Sorry, Very Few Things Actually ‘Break the Internet’

6 min readFeb 28, 2019


USC’s Dr. Kristina Lerman explains why it’s very hard to go viral and how our brains can’t truly process all the information we’re seeing on social media.

By S.C. Stuart

When your phone is buzzing with alert after alert, and everyone on your Twitter feed seems to be furiously chatting about a particular topic, it can be easy to assume the discussion is captivating the entire world. In reality, your social bubble is just that — a bubble — and you should be mindful not to get lost in the endless chatter, according to Dr. Kristina Lerman, a USC scientist.

Dr. Lerman is a Research Associate Professor in Computer Science and Principal Scientist at USC’s Information Sciences Institute. Her focus is on examining what our online lives reveal about society — for better (social justice, community strength) or worse (gangs and terror-related insurgencies).

We spoke to Dr. Lerman at her office in Marina Del Rey, California. Here are edited and condensed excerpts from our conversation.

Dr. Lerman, can you bust some myths about social media for us? For starters, in your paper ‘A Meme is Not a Virus,’ your computational algorithms on social interaction show that even the most outrageous ‘break the internet’ moment only reaches 5 percent of the total network.
It’s true. Through our research, we’ve found that when we try to comprehensively measure the spread of information — to understand the influence of a meme, for example — we’ve proved that the largest cascade is only 5 percent of the population. So, yes, it’s very hard to go viral. But, we feel like memes go viral; it often looks to us like everyone is talking about something. I ascribe it to another interesting network effect that we call a “majority illusion” — an example of class size bias effect. The meme “appears” more popular because of your position within the network of your friends or contacts.

Because every human being is at the center of their own universe.
[Laughs] Right. Something like that.

Your research has proved that not only do we perceive information as more popular than it is, but we also barely take in the information itself and accept data at face value without truly evaluating it.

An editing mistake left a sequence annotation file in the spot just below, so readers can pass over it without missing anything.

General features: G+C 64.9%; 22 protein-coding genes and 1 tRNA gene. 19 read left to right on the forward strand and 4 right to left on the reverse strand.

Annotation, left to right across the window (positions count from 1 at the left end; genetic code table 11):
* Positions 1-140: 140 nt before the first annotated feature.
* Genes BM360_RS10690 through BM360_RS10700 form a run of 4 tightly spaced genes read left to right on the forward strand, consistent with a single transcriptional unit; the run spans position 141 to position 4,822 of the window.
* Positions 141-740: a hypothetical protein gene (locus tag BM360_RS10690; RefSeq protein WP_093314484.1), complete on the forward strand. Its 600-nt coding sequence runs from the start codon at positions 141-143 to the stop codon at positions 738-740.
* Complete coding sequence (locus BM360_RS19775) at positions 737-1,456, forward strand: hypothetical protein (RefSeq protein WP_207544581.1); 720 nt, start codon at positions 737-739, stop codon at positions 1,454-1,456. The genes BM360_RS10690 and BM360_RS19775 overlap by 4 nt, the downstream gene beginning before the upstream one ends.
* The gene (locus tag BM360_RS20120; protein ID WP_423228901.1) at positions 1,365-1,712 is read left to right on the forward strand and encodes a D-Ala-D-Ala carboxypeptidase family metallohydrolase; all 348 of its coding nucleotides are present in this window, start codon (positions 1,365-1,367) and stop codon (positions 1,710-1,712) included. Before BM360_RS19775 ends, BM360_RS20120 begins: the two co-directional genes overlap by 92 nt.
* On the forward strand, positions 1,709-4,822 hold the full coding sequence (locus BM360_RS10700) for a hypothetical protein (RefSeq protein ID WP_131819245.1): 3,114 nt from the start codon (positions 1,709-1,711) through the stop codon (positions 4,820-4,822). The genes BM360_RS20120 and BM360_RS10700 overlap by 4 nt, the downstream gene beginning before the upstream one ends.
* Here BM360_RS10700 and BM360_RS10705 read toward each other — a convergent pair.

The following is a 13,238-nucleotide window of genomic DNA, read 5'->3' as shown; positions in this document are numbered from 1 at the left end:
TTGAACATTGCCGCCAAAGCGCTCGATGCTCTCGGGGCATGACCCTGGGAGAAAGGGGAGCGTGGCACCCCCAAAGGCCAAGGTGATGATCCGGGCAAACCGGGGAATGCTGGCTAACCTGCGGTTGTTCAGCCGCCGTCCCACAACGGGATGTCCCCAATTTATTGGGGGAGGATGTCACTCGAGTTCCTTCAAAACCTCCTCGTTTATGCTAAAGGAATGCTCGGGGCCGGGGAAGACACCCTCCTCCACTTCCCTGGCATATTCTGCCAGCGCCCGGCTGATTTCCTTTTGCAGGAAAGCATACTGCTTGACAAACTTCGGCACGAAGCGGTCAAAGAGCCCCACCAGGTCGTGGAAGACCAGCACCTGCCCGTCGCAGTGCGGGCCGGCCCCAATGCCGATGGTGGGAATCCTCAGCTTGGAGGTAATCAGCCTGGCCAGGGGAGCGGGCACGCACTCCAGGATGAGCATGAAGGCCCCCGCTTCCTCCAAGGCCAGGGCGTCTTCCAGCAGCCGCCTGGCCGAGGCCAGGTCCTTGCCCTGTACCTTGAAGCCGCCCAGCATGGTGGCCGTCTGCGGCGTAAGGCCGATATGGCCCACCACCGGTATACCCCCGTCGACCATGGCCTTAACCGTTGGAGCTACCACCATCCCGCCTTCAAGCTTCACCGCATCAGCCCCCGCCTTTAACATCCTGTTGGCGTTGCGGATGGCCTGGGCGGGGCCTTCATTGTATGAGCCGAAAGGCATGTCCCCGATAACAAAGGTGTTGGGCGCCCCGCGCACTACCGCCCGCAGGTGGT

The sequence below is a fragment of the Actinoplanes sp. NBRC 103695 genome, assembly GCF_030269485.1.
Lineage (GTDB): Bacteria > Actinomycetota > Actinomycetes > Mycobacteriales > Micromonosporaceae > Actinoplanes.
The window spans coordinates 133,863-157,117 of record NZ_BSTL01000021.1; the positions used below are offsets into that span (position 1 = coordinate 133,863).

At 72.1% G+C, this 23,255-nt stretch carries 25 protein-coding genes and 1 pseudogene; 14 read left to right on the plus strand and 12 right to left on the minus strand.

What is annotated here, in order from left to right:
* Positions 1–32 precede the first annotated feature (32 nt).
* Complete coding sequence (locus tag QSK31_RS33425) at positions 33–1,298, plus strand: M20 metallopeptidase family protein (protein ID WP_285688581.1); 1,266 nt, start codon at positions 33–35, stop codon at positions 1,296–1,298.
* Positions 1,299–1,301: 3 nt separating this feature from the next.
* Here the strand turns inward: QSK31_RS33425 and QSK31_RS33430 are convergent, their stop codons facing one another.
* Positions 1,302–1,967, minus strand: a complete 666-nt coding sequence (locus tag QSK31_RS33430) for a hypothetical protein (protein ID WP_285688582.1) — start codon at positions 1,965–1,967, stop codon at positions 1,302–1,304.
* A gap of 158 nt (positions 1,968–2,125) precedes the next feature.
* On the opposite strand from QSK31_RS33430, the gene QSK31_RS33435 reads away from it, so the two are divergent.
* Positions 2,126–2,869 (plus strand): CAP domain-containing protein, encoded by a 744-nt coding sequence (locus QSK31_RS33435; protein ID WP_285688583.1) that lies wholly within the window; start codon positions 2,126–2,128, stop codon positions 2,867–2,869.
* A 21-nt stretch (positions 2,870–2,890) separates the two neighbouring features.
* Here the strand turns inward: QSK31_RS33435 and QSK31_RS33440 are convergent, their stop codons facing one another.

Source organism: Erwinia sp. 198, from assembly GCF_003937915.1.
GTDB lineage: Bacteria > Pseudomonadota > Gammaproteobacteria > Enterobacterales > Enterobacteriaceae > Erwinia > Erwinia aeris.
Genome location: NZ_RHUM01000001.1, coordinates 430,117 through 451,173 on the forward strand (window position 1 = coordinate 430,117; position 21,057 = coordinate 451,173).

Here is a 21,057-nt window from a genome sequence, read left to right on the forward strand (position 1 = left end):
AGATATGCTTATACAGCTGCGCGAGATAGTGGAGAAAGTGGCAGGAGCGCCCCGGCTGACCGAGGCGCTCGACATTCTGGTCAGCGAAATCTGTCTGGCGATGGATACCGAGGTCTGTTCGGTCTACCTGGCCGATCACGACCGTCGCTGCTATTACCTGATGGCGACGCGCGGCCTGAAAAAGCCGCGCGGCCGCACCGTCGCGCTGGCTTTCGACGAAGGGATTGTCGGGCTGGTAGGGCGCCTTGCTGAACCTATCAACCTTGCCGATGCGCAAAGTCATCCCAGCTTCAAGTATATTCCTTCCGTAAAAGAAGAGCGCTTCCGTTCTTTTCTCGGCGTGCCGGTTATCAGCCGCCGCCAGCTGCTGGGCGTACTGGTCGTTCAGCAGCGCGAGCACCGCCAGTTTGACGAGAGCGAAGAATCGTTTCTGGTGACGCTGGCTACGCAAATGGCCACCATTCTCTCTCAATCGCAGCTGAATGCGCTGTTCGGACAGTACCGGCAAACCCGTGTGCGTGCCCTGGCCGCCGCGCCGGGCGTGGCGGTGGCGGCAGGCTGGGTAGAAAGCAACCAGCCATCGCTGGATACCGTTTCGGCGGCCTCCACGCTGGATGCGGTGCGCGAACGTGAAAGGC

The brain doesn’t have enough capacity to process much information in real time. Through adaptive evolution, humans tend to guess at what’s going on and only pay attention to the most salient information.

Your work has also discovered that the more connected we are, the less we comprehend. The problem of signal-to-noise ratio.
Yes. The web is an extreme place for this. It displays information in 2D so, in the West, we start reading from the top left and go down. This has been shown through eye-tracking experiments. Of course, there’s a bias because we’re talking about Westerners who read in that way. But our brains require an enormous amount of energy to process information and at some point, we run out of energy.

If you’re very connected to a lot of other people who are providing a constant stream of input — as in social media — the less, over time, you’ll take in. Our research has morphed over the years from modeling how far a story reaches, within the network to seeing if we can predict how and where popular stories will spread.

Can you about the work USC’s Information Sciences Institute is doing with DARPA?
We are interested in how people make decisions when they are online. If you get certain information, how much does it affect your own decision-making? How much do networks skew your own perceptions of how useful that information is — the influencing of online social dynamics. We will be analyzing everything from including message content, network spread, cognitive bias, sentient analysis, variance and speed of transmission.